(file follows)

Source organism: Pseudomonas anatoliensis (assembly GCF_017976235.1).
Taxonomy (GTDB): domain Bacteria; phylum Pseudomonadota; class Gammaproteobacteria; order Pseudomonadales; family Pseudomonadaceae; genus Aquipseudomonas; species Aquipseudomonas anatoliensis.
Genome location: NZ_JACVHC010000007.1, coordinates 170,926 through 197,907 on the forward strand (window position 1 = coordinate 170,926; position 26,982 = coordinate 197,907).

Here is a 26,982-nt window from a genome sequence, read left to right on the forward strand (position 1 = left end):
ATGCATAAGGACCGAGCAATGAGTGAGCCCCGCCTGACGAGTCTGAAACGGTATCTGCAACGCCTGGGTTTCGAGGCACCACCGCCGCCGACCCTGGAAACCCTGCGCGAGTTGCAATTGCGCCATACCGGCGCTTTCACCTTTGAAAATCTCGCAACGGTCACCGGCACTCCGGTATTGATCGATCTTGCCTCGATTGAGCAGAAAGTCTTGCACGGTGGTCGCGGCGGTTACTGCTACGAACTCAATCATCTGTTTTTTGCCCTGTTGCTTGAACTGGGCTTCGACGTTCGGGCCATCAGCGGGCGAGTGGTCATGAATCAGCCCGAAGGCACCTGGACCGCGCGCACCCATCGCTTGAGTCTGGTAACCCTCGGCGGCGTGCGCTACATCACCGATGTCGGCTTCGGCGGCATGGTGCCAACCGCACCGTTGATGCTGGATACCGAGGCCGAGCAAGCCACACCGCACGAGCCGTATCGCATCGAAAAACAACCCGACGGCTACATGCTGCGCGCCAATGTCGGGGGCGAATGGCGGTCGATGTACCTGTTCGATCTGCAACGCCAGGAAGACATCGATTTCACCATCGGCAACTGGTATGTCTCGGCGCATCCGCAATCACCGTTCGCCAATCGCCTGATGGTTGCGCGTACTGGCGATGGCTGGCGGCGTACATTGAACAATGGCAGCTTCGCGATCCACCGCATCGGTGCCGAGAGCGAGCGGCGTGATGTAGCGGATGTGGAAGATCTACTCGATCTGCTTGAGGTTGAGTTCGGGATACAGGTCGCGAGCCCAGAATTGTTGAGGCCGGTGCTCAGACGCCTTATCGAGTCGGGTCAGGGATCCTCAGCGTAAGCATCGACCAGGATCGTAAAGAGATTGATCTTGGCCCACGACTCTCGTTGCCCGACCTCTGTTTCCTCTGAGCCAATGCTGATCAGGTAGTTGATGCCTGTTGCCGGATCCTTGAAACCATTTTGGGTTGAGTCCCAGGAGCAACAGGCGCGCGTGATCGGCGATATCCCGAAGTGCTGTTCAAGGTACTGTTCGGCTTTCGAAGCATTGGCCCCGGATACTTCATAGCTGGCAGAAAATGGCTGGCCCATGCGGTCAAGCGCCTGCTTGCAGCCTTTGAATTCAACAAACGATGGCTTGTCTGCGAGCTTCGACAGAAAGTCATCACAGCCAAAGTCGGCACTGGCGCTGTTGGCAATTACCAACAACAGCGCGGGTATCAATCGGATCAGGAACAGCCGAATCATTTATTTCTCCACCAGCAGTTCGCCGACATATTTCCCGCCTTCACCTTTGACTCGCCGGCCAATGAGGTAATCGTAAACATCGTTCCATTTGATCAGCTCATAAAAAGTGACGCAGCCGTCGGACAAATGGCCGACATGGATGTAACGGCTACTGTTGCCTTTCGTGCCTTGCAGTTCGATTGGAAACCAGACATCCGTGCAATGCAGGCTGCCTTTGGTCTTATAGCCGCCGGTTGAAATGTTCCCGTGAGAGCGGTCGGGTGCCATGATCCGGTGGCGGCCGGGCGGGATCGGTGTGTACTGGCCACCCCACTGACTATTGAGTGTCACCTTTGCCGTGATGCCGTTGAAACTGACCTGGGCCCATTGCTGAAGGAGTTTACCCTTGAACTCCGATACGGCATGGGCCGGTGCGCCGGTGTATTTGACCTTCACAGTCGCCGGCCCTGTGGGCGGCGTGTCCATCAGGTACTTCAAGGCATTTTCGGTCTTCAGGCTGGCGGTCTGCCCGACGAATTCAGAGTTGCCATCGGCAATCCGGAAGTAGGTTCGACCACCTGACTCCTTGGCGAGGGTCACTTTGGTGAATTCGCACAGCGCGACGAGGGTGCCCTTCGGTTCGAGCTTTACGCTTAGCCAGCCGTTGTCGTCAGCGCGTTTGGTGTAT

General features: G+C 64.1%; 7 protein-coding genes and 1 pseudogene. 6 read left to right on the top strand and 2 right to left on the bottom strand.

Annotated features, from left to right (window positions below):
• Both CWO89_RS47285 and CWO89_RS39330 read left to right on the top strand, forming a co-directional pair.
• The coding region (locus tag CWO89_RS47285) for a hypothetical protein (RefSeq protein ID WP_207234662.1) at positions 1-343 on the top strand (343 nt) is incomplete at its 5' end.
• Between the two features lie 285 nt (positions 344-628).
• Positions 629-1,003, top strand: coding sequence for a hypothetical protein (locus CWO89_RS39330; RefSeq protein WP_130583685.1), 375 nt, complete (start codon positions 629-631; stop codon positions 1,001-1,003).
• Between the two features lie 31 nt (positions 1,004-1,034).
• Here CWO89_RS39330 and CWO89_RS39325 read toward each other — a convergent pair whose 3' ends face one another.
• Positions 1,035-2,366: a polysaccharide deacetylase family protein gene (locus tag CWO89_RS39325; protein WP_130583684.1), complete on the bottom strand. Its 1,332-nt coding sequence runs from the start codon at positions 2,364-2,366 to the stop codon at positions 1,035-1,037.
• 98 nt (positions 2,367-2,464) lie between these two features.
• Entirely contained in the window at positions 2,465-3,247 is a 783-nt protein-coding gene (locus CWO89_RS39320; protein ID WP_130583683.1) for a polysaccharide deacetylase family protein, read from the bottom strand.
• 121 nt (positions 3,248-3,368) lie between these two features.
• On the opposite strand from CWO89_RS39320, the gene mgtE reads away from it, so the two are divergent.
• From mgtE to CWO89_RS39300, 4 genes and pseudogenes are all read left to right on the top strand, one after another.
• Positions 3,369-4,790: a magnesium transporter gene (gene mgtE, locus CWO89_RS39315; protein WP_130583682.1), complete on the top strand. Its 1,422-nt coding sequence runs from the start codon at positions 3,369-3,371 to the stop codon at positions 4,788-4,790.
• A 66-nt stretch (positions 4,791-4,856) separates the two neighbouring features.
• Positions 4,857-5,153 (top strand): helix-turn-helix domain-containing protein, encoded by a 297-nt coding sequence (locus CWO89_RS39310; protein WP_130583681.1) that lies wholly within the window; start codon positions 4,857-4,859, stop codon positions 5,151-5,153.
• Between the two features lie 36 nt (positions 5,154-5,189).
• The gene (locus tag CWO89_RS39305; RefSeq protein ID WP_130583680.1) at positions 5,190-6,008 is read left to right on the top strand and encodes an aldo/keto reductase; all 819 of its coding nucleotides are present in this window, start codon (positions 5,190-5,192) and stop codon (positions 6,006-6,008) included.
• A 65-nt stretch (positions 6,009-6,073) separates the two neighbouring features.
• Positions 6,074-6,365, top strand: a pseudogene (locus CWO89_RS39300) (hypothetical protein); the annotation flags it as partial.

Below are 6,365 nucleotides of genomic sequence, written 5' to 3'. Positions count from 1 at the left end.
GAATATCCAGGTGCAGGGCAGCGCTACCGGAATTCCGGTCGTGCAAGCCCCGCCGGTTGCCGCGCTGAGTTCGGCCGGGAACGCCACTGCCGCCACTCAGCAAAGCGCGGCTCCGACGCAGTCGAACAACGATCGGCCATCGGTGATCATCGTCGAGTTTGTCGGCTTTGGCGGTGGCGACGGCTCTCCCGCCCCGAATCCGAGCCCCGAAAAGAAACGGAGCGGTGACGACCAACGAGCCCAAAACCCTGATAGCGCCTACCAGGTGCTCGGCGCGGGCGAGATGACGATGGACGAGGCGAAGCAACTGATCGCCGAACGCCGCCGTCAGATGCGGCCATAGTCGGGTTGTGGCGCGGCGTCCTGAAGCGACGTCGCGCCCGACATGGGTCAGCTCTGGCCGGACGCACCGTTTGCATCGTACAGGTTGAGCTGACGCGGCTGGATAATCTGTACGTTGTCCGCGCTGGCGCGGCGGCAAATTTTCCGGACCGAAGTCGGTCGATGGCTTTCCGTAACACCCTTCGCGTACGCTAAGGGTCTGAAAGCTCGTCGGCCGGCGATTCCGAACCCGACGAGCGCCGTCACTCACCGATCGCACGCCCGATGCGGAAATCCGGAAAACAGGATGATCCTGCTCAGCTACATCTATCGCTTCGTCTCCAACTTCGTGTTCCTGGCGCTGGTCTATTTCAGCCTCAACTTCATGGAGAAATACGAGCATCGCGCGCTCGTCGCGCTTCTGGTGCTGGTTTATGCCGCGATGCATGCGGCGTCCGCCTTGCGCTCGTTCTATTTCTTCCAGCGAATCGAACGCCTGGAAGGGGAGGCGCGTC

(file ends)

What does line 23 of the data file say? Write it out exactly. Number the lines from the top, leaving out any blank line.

• Between the two features lie 36 nt (positions 5,154-5,189).